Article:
A study of binary Kuiper Belt objects
Author(s)Kern, Susan Diane
Massachusetts Institute of Technology. Dept. of Earth, Atmospheric, and Planetary Sciences.
James L. Elliot.
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About 105 bodies larger than 100km in diameter (Jewitt 1998) reside in the Kuiper Belt, beyond the orbit of Neptune. Since 1992 observational surveys have discovered over one thousand of these objects, believed to be fossil remnants of events that occurred nearly 4.5 billion years ago. Sixteen of these objects are currently known to be binaries, and many more are expected to be discovered. As part of the Deep Ecliptic Survey (DES) I have helped catalog nearly one third of the known Kuiper Belt object (KBO) population, and used that database for further physical studies. Recovery observations for dynamical studies of newly discovered objects with the Magellan telescopes and a high resolution imager, MagiC, revealed three binaries, 88611 (2001QT297), 2003QY90, and 2005EO304. One binary was found in the discovery observations, 2003UN284. Lightcurve measurements of these, and other non-binary KBOs, were obtained to look for unique rotational characteristics. Eleven of thirty-three objects, excluding the binaries, were found to have measurable variability. One of these objects, 2002GW32 has a particularly large amplitude (> 1 magnitude) of variability, and 2002GP32 has a relatively short (3.3 hours, single-peaked) lightcurve.(cont.) Among the binary population all the observed objects showed some level of variation. The secondary of 88611 was fit with a single-peaked period of 5.50*0.02 hours while the primary component appears to be non-variable above the measurement errors (0.05 magnitudes). Neither component appears to be color variable. The components of 2003QY90 are both highly variable yielding single-peaked rotation periods of 3.4±1.1 and 7.1±2.9 hours with amplitudes of 0.34±0.12 and 0.900.36 magnitudes, respectively. The rotation periods are comparable to those of other non-binary KBOs although distinct from that of an identified contact binary. Orbits and partial orbits for Kuiper belt binaries (KBBs) show a wide range of eccentricities, and an increasing number of binaries with decreasing binary semi-major axis. These characteristics exclude the formation models proposed by Funato et al. (2003) and Weidenschilling (2002), respectively. Conversely, the formation models of Astakhov et al. (2005) and Goldreich et al. (2002) appear to describe the observations, at least in part.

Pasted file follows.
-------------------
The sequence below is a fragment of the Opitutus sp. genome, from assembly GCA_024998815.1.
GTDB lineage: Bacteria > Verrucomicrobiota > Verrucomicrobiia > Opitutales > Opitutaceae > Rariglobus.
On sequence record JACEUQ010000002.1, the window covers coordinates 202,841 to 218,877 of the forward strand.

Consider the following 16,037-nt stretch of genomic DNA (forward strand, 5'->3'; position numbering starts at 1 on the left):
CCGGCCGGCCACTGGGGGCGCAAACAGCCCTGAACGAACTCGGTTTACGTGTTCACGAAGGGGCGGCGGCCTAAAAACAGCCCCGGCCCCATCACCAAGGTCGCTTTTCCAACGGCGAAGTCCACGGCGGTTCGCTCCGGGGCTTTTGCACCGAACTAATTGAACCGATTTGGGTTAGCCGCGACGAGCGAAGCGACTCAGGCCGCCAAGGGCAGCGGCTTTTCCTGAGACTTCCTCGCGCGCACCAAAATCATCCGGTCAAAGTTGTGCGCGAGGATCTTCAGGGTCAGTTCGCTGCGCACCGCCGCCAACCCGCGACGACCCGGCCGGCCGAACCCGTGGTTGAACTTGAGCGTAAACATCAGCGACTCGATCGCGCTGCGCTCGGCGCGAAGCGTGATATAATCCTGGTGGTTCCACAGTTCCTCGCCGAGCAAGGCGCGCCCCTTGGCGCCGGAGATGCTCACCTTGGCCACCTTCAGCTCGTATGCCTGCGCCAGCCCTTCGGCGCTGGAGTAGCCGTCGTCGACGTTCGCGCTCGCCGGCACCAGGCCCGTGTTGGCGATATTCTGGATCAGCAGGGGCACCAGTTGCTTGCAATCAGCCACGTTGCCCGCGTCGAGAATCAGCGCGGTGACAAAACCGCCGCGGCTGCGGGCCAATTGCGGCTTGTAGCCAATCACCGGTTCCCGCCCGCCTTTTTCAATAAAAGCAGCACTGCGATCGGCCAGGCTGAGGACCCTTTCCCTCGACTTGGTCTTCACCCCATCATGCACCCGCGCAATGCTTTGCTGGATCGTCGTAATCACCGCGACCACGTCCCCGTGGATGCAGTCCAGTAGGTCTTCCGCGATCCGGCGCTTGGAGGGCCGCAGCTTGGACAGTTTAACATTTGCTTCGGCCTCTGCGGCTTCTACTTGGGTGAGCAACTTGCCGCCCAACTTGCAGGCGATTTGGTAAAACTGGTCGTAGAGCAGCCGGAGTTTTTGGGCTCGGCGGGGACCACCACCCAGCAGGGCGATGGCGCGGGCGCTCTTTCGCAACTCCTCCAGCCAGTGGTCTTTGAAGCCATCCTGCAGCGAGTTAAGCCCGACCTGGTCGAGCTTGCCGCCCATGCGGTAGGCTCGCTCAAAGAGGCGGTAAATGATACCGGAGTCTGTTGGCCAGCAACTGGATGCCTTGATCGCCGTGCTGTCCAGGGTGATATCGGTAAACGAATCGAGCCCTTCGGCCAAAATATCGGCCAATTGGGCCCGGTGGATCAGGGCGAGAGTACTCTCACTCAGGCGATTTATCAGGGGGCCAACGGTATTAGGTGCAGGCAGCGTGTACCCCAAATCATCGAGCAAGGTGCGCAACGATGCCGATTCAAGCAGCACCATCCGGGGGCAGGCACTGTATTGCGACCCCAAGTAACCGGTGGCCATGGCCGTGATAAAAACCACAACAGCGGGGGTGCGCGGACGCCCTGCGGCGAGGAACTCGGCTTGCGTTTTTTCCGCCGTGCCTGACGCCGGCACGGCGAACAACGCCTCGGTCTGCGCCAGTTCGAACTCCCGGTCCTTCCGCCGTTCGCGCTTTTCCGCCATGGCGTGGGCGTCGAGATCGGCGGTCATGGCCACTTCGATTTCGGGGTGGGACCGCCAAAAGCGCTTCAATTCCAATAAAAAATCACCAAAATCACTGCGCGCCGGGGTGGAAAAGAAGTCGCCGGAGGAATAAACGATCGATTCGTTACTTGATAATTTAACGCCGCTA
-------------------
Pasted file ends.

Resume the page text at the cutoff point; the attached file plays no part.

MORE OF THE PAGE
Thesis (Ph. D.)--Massachusetts Institute of Technology, Dept. of Earth, Atmospheric, and Planetary Sciences, February 2006.Includes bibliographical references (p. 189-194).
DepartmentMassachusetts Institute of Technology. Dept. of Earth, Atmospheric, and Planetary Sciences.
Massachusetts Institute of Technology
Earth, Atmospheric, and Planetary Sciences.